On entering the yard one morning, I found one of ‘the girls’ all 15 stone of her, sitting stark naked on a stool, all limbs akimbo and being hosed down by another woman, similarly clad. Not know where to look, I thought I would stare at one of the stencilled signs indicating that no credit is given and that guns are forbidden.
It was now Tuesday. Crossing the Atlantic only two weeks ago, I had images of coral sands, palm trees, scantily clad women and Pina Coladas. The images proved correct, except that instead of a deckchair and a cool drink, I have a workbench and a screwdriver. Cruising reality is a hot tin roof, sawdust, tramping miles carrying or looking for supplies and a shimmering crime-lord as custodian to all my worldly tools of trade. What went wrong?
We almost stayed onboard that night, as the swell was swallowing the concrete jetty each time we tried to land. We were about to return for a rave up on Mariah II, i.e. a tinned meal and our favourite book, when our American friends, Roy and Chris from their catamaran, ‘Solmates’, suggested we tie up to their dinghy. “It’s anchored off as well as tied, so it’ll be fine” they called. Their four metre, hard bottomed ‘run-about’ appeared to be sitting as comfortably as Mariah II out on anchor, so, ‘what could go wrong?’
‘Successful cruising is a matter of continual awareness’. This adage was not followed. Sitting at a beach bar, boasting about crossing oceans to the only people who care to listen, other cruisers, is not awareness. With my back firmly placed to the worrying scene of two dinghies porpoising in their attempts to ride the increasing swell, I figured the ‘Ostrich Theory’ would work. Could we not relax now, tonight of all nights, after all we have just crossed the Atlantic? We deserve a break, do we not? The result answers the questions. The concrete wharf rips the large, sturdy rib to shreds as if it is paper thin, its’ 15 hp outboard drags what remains of the planning hull into the depths of swelling sands and coral sea. Our beloved servant from Aussie, ‘Penguin Jack’ aka ‘PJ’ is shattered, the remnants float off in the moonlight.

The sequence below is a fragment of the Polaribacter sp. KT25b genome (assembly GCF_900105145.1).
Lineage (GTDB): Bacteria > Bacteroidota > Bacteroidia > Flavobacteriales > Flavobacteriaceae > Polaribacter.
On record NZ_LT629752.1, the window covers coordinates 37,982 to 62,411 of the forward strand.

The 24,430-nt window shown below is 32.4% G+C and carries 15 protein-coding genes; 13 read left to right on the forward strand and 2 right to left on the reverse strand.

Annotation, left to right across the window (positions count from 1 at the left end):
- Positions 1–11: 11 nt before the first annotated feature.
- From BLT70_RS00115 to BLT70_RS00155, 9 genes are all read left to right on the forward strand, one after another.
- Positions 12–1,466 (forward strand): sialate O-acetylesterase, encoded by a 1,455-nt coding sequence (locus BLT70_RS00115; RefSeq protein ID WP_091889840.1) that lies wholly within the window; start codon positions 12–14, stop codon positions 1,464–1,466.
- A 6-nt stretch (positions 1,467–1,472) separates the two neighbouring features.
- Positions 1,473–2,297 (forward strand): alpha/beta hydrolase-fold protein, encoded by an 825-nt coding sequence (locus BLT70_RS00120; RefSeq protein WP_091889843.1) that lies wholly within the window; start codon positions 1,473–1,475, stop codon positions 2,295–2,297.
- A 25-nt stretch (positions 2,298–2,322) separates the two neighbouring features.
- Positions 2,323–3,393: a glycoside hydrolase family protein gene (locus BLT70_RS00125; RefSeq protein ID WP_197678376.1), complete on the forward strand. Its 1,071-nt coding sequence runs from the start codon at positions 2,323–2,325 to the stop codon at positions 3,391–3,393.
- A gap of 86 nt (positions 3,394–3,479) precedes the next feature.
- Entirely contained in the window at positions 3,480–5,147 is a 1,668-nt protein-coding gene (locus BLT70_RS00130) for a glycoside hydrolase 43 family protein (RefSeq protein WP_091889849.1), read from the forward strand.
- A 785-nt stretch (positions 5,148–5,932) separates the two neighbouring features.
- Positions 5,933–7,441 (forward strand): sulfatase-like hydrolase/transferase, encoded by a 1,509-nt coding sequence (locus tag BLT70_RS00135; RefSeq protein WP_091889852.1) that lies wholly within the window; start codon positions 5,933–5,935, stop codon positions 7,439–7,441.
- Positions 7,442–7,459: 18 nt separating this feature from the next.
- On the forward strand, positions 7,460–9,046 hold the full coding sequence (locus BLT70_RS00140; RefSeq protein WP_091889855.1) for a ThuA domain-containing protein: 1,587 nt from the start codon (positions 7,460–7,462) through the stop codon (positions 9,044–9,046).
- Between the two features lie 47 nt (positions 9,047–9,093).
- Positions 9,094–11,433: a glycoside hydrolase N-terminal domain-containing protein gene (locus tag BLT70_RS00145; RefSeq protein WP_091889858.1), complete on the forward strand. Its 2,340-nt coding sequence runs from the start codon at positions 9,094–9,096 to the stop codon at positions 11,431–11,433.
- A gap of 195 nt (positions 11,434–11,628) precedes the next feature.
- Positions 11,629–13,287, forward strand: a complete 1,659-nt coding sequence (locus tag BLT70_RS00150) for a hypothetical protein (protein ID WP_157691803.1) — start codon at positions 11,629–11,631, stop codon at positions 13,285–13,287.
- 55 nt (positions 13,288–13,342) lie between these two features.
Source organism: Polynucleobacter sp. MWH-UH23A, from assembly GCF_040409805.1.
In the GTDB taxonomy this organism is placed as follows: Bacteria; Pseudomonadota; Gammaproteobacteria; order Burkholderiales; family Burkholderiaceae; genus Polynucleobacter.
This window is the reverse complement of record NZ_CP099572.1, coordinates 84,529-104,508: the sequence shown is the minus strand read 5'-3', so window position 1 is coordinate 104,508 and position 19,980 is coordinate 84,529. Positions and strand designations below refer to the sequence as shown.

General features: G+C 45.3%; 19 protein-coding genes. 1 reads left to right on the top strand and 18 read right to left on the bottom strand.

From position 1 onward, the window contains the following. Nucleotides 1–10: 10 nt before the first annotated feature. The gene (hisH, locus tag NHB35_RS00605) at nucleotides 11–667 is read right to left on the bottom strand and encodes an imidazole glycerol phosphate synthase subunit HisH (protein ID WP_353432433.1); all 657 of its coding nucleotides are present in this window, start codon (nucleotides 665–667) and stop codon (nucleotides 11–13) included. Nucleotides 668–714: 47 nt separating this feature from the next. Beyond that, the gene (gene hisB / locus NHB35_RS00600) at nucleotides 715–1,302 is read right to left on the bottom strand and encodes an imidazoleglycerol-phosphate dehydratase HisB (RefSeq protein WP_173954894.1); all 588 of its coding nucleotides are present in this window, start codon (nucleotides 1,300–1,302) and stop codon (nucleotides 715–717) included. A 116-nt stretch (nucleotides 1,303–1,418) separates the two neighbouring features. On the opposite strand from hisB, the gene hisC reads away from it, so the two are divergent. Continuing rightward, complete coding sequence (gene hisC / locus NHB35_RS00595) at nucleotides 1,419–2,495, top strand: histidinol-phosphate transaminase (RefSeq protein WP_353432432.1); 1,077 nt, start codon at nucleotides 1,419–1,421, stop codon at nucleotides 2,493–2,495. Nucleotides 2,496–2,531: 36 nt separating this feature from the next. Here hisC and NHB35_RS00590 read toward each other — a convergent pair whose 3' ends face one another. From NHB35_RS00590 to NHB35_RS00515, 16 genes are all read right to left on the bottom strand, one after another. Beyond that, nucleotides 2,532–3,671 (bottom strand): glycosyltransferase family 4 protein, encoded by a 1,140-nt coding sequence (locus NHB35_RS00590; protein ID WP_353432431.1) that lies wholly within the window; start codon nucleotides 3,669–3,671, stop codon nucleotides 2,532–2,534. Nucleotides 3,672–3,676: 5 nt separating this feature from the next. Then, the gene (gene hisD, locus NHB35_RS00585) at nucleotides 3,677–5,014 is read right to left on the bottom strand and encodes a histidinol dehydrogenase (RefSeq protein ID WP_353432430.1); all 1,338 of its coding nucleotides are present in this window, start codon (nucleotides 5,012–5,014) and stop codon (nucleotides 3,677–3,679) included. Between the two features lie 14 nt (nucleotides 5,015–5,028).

We stood on the jetty and with moist eyes wished each other an ironic “Happy New Year”. We piled in our Dutch friends’ dinghy, headed for ‘Solmates’ and dutifully awaited midnight. We soberly repeat our “Happy New Years’’ and “Goodnights”. Then I remember, PJ’s gone, this begins the first of many pleas, “Give us a lift, mate?”
Two weeks later on the promised “Friday arvo”, we launch ‘PJ II’ as the sun sets. It has been a frantic, albeit interesting time. ‘PJ II’ has been prime coated but is barely dry. The next morning, our home, “Mariah II” turns into a work-shop. Jackie, my hard working wife and I, finish the work on ‘PJ II’.
“PJII”, built in Barbados, in a brothel, by an Aussie and a Dutchman, is unique. As we putter along, people point, stare and the odd snort of laughter can be heard. We hear children say “I want one”, I think it’s the green fenders that are cunningly made from swimming floats that turns their eye.
But, we have the last laugh. Each year many shiny, new dinghies are stolen in the Caribbean, which causes heartache and drama that we know too well. Providing the glue holds and the timber stays in one piece, PJ will see us home.
New, local fibreglass dinghy – from $1000
New inflatable dinghy – from $2000
Penguin Jack II – $200 and a bouquet of flowers for Madam Barkly.